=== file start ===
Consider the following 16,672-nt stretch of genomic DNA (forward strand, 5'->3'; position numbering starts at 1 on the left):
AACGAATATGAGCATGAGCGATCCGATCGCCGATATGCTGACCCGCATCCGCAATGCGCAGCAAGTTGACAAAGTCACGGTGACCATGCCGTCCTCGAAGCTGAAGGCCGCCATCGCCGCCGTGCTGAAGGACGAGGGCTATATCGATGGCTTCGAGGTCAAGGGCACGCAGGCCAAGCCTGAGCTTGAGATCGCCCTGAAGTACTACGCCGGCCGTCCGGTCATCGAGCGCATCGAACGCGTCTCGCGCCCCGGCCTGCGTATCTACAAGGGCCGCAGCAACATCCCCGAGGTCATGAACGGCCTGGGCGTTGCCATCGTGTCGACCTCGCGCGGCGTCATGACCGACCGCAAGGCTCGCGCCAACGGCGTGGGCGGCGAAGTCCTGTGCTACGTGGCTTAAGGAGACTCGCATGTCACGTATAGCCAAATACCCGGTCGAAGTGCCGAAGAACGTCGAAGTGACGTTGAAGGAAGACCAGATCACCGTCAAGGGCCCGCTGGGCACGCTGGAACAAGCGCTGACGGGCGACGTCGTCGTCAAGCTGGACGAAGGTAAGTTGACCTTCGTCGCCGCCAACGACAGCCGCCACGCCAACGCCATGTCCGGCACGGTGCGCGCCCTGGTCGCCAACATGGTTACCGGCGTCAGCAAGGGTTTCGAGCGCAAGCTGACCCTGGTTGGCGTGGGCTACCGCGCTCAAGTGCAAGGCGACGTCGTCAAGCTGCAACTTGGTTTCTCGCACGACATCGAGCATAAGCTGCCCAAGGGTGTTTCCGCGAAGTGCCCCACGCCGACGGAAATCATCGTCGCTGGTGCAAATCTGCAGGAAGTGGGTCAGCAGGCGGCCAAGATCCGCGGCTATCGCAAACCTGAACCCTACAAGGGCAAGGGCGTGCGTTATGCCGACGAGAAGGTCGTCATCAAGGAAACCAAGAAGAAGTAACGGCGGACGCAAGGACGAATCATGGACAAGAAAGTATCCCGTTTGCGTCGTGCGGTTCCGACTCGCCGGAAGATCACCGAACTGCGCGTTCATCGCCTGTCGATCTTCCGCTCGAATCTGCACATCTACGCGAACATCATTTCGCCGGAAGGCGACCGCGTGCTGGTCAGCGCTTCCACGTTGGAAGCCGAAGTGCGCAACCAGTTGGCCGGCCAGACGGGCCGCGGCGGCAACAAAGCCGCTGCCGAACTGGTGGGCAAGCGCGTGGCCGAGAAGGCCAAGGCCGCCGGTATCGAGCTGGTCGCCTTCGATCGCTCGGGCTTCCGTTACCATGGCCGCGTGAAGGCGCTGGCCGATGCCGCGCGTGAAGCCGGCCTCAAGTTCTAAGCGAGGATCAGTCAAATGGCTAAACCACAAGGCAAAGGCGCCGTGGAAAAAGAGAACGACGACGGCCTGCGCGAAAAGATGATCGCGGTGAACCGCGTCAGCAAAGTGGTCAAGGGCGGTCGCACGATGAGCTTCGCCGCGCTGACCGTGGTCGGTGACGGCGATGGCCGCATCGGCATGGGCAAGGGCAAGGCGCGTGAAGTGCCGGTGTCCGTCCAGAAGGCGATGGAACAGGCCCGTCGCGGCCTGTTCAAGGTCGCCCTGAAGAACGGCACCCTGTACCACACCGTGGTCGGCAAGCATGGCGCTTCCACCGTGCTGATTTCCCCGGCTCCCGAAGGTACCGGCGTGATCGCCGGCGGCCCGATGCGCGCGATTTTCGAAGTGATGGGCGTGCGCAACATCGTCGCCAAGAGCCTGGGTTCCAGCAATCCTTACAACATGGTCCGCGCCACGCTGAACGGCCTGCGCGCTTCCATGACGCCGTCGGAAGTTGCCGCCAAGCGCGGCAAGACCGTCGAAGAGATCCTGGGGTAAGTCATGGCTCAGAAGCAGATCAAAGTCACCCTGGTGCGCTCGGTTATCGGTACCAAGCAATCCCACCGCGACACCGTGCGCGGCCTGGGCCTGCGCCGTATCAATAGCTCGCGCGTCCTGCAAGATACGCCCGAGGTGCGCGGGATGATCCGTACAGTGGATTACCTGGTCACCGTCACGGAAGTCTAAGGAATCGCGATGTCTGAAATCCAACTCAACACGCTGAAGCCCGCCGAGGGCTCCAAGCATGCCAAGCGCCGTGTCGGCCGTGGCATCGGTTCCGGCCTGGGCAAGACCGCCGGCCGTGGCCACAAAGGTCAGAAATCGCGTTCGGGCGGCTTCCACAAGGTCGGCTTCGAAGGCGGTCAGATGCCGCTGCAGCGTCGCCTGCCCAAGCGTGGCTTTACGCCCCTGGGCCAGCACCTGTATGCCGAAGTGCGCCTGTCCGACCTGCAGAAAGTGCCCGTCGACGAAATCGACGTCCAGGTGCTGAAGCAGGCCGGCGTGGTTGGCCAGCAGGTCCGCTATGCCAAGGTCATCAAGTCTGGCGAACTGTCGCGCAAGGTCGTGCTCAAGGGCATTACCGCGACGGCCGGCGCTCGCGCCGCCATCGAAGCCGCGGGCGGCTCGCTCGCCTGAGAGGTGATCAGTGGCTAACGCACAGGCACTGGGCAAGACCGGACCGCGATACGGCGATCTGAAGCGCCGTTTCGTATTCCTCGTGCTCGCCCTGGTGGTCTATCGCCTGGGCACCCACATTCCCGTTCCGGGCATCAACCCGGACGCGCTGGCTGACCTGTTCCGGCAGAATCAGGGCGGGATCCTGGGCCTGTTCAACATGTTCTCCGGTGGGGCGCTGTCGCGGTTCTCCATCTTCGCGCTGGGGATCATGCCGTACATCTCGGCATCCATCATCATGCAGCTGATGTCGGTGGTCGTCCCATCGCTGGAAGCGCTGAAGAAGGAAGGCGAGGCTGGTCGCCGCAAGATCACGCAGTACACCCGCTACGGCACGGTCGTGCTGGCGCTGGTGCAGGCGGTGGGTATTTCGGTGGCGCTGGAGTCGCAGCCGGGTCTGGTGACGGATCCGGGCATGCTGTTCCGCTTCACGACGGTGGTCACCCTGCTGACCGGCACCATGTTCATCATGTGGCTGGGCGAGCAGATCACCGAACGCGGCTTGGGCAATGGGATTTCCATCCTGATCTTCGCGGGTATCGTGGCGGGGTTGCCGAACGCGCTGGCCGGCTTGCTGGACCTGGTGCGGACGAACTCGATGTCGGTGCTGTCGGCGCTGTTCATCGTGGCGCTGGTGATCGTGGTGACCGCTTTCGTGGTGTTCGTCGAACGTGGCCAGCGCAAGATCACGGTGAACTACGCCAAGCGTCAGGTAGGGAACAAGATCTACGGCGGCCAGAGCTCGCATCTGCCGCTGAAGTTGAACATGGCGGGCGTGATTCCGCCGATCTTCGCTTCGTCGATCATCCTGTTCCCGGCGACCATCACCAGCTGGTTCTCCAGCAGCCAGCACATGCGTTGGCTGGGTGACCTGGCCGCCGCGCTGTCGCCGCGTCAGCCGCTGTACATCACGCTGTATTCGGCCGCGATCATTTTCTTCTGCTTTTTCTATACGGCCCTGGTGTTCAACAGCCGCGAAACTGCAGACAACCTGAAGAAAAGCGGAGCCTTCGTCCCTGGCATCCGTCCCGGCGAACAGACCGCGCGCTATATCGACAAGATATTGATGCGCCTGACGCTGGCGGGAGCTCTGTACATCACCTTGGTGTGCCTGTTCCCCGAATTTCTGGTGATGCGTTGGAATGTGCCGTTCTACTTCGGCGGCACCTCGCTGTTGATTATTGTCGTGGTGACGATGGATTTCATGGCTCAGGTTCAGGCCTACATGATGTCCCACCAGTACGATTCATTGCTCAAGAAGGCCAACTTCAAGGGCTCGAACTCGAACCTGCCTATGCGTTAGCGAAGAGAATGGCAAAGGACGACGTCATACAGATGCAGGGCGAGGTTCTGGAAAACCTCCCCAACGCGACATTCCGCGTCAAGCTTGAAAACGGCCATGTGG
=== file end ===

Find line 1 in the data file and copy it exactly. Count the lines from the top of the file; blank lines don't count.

Consider the following 16,672-nt stretch of genomic DNA (forward strand, 5'->3'; position numbering starts at 1 on the left):